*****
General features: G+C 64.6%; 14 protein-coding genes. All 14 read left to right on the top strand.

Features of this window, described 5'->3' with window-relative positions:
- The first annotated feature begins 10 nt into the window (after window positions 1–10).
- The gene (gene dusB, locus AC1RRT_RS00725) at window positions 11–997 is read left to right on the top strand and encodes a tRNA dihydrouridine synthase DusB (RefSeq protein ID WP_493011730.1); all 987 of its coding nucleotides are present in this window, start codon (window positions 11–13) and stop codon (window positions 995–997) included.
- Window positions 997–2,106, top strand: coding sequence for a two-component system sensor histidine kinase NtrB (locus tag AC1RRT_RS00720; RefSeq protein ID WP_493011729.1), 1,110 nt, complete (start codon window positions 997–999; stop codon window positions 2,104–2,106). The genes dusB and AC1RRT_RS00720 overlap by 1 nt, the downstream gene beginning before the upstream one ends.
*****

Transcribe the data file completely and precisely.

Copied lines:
General features: G+C 64.6%; 14 protein-coding genes. All 14 read left to right on the top strand.

Features of this window, described 5'->3' with window-relative positions:
- The first annotated feature begins 10 nt into the window (after window positions 1–10).
- The gene (gene dusB, locus AC1RRT_RS00725) at window positions 11–997 is read left to right on the top strand and encodes a tRNA dihydrouridine synthase DusB (RefSeq protein ID WP_493011730.1); all 987 of its coding nucleotides are present in this window, start codon (window positions 11–13) and stop codon (window positions 995–997) included.
- Window positions 997–2,106, top strand: coding sequence for a two-component system sensor histidine kinase NtrB (locus tag AC1RRT_RS00720; RefSeq protein ID WP_493011729.1), 1,110 nt, complete (start codon window positions 997–999; stop codon window positions 2,104–2,106). The genes dusB and AC1RRT_RS00720 overlap by 1 nt, the downstream gene beginning before the upstream one ends.